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Why Lightroom’s New Web Gallery Feature Rocks!

Hi gang, and happy Monday. You already know about how to share a Collection on the Web with anybody (I covered that about two weeks ago), but you can go way beyond just sharing a collection and use the Gallery feature to tell a story, complete with text, large cover image, and more. Here’s how:

STEP ONE: Start by syncing any Collection to Lightroom Mobile (here’s how to do that if you’re not sure how). Then go under Lightroom’s Help menu and choose “View my Collections on The Web” and it launches your Web Browser and takes you to your synced collections (as shown here — you can see my synced collection in the list on the left side panel. Here I clicked on the “French Riveria” collection. All your collections are private until you choose one to share one, so click on a Collection and then click the ‘Share’ button right above your thumbnails.

STEP TWO: This brings up the Share Options window. Click on “Lightroom Web Gallery” as shown here.

STEP THREE: This brings up the options window you see above where you can name the gallery (this text will appear on top of your Cover Photo), and you can optionally add an Author credit. BTW: The reason it says “Author” instead of “Photographer” is that the whole idea behind using this gallery, rather than just sharing a collection, is to share a ‘story’ using images and words. To choose which image becomes your large-size cover photo, just click on its thumbnail in the Cover Photo area. At the bottom there are also options for allowing people who view your gallery to download the image; see your metadata or your GPS location info. When you’re done, click Save to create this gallery (don’t worry — this gallery still isn’t public — you have to choose to share in the next screen, but at least you’ll be able to see and edit your gallery in the next screen).

STEP FOUR: Here’s a preview of your gallery. You can see the Cover Photo and title overlaying it at the very top.

STEP FIVE: To rearrange the order of your thumbnails, you can just drag and drop them. Here I’m dragging the 6th photo (2nd row far left) over to the 5th position (2nd-row center), and you can see the outline of my thumbnail replacing the image behind it.

STEP SIX: To add text, just click the pencil icon on the far right. Here I added “Our Hotel in France,” but then I separated those hotel shots from the rest of the images (including the ones taken in Italy) by holding my cursor in-between any two images and the images bend inward like a door open, and in-between the images you’ll see a circle and a plus-sign. Click on that plus sign and it creates a visual Section Divider between the sections of images (seen in the next image).

STEP SEVEN: Here you can see the sections divided, and I added the text “Italy.”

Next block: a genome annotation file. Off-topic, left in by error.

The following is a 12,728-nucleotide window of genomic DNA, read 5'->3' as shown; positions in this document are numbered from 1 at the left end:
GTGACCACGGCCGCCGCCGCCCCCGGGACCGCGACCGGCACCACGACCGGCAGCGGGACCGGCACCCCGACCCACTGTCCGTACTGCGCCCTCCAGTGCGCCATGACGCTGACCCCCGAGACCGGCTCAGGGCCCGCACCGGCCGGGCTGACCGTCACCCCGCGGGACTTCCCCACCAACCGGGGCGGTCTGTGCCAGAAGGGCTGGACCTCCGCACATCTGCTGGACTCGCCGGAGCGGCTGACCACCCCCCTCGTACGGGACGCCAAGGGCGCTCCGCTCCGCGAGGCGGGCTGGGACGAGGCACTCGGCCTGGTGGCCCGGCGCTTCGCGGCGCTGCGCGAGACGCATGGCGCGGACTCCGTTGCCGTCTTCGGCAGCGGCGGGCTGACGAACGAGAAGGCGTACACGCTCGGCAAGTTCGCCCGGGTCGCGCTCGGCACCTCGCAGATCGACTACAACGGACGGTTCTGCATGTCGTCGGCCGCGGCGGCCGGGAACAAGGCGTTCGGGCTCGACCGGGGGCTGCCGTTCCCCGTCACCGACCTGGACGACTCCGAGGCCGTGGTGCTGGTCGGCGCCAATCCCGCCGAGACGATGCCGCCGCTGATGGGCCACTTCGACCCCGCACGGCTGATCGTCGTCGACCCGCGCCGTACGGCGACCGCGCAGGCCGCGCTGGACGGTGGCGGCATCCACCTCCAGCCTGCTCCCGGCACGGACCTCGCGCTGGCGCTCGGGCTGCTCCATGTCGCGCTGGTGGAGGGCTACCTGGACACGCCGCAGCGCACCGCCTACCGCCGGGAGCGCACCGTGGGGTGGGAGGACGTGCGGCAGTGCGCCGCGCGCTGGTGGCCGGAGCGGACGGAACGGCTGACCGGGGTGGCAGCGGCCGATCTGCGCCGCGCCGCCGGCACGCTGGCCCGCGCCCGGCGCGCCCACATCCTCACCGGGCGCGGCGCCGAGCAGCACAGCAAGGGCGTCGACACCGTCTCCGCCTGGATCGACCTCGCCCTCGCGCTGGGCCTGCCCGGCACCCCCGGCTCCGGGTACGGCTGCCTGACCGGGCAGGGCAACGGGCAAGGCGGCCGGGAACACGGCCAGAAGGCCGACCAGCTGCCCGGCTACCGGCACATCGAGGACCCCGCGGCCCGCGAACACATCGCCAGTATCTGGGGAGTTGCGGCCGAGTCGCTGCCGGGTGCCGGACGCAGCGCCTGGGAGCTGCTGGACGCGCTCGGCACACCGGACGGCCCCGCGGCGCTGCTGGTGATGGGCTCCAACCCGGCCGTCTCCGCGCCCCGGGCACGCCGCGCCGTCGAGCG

STEP EIGHT: You can add a caption to any photo, so when somebody looks at your image large size, they’ll see your caption in the lower lefthand corner. To do this, double-click on the photo, then click the ‘i’ icon on the far right side of the screen and a sidebar slides out on the right side where you can enter a title and/or a caption (this is also where any metadata on the photo you chose to include will appear).

STEP NINE: Another big advantage of these galleries, over just sharing a collection is; not only do you not have to share all the images in a collection, better yet you can drag and drop images from any shared collection into your gallery, like I’m doing here where I’m taking an image from my KISS and Def Leppard Collection and dragging and dropping one of the images up to my Shared web gallery in the top left corner (the dotted lines on the left show places you can drag and drop your images).

STEP 10: Another nice feature is the slideshow — if they hit the Play button, you get a full screen, auto-advancing slides, with forward and back arrows on either side and a set of simple controls at the bottom.

STEP 11: When you’re ready to share your gallery, you’ll find the URL (web page link) right at the top left of your image area (circled in red on the left). Click on the Clipboard icon to copy this address to your clipboard so you can email it to text it to anyone you want to view this gallery (only the people that have this link will be able to see the gallery). If you do want to make it public, you can post the link directly to Facebook, Twitter or Goggle+ using the icons to the right (I circled it in red on the right above).

There ya have it! (There are probably more features because I keep uncovering more, but we’ll save those for another day. Once I get to 10-steps, I feel like it’s time to pull the plug). 😉

Hope you all have a great day, and we’ll catch ya back here tomorrow. 🙂